A century after Wrightsville Beach’s iconic Lumina Pavilion drew crowds to the south end of the island for dining and dancing under the stars, the Lumina Daze will once again revive the spirit of those bygone days.
Guests will bid on silent and live auction items during the 19th annual event at the Blockade Runner Beach Resort Sunday, Aug. 30, while the Wilmington Big Band and the Dixieland All Stars provide entertainment. Crowd-favorite beach band The Imitations will be back to lead guests in line dancing on the outdoor patio.
The event also is introducing new entertainment for 2015, including outdoor movies and plein air painting.
During Lumina Pavilion’s heyday, a movie screen was erected 50 feet out into the ocean so families could sit on the beach and watch films. Wrightsville Beach Museum of History Executive Director Madeline Flagler said she and other Lumina Daze organizers are working with Cucalorus Film Festival’s executive director, Dan Brawley, to create a scene reminiscent of that.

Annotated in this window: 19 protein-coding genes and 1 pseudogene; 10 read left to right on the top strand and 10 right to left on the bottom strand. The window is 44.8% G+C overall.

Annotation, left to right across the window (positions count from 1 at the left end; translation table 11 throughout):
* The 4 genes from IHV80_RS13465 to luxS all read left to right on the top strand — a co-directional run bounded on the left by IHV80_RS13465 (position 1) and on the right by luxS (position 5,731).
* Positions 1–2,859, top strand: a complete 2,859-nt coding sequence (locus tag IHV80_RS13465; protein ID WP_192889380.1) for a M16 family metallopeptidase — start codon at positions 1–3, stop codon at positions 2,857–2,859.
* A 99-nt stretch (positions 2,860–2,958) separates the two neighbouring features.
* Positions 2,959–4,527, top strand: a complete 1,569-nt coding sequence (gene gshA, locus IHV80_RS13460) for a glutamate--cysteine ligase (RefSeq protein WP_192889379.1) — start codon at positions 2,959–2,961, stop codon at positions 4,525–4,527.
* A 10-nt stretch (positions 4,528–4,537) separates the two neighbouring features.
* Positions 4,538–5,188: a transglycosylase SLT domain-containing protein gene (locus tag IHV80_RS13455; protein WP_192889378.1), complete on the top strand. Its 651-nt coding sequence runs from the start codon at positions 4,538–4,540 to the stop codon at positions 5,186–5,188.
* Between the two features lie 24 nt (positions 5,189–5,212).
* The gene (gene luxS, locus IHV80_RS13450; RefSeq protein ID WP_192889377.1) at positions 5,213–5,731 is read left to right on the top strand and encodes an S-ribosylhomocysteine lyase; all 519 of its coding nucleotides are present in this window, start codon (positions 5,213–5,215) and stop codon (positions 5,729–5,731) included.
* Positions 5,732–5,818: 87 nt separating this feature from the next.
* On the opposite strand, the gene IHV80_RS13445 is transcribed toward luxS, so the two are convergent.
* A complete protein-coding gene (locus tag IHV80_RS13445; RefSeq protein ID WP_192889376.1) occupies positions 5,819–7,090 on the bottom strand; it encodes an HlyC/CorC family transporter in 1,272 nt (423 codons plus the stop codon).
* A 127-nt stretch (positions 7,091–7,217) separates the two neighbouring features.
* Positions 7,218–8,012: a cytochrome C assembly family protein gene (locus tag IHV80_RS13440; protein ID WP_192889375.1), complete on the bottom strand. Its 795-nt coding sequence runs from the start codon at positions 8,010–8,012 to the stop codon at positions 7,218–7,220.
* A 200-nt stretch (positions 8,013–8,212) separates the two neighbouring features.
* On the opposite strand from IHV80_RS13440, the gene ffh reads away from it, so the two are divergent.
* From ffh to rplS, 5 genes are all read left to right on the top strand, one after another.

“Cucalorus has a new outdoor popup movie screen, so they’re going to put that up outside on the lawn between the Blockade Runner and the beach,” she said.
Short films about beach culture as well as period pieces that complement the nostalgic atmosphere of the event are expected to be shown, Flagler said.
Five plein air artists — Betty Brown, Barbara Bear Jamison, Rena Powell MacQueen, Jodie Wrenn Rippy and Jenny McKinnon Wright — will be sprinkled throughout the crowd of Lumina Daze revelers, painting on easels en plein air as guests look on.
“I think that will be an interesting thing for people to do as they walk around, to be able to watch that,” Flagler said, adding the completed paintings would be sold later in the evening.
Proceeds from the event go toward preserving the museum’s collection of artifacts and memories as well as organizing programs throughout the year.
“We’re a private nonprofit, so it’s mostly through our memberships and our fundraisers that we’re able to function,” Flagler said.
Primarily, Lumina Daze stirs nostalgia for those who remember Lumina Pavilion and gives those who don’t a taste of that whimsical era.
“The important part of this is the history aspect,” Flagler said. “With the size of Wrightsville Beach, it’s all about the community — who is here, why we’re here, what brought us here, what keeps us here. It harkens back to the late 1800s and early 1900s and the Lumina Pavilion, so we try to remember that and encompass that spirit.”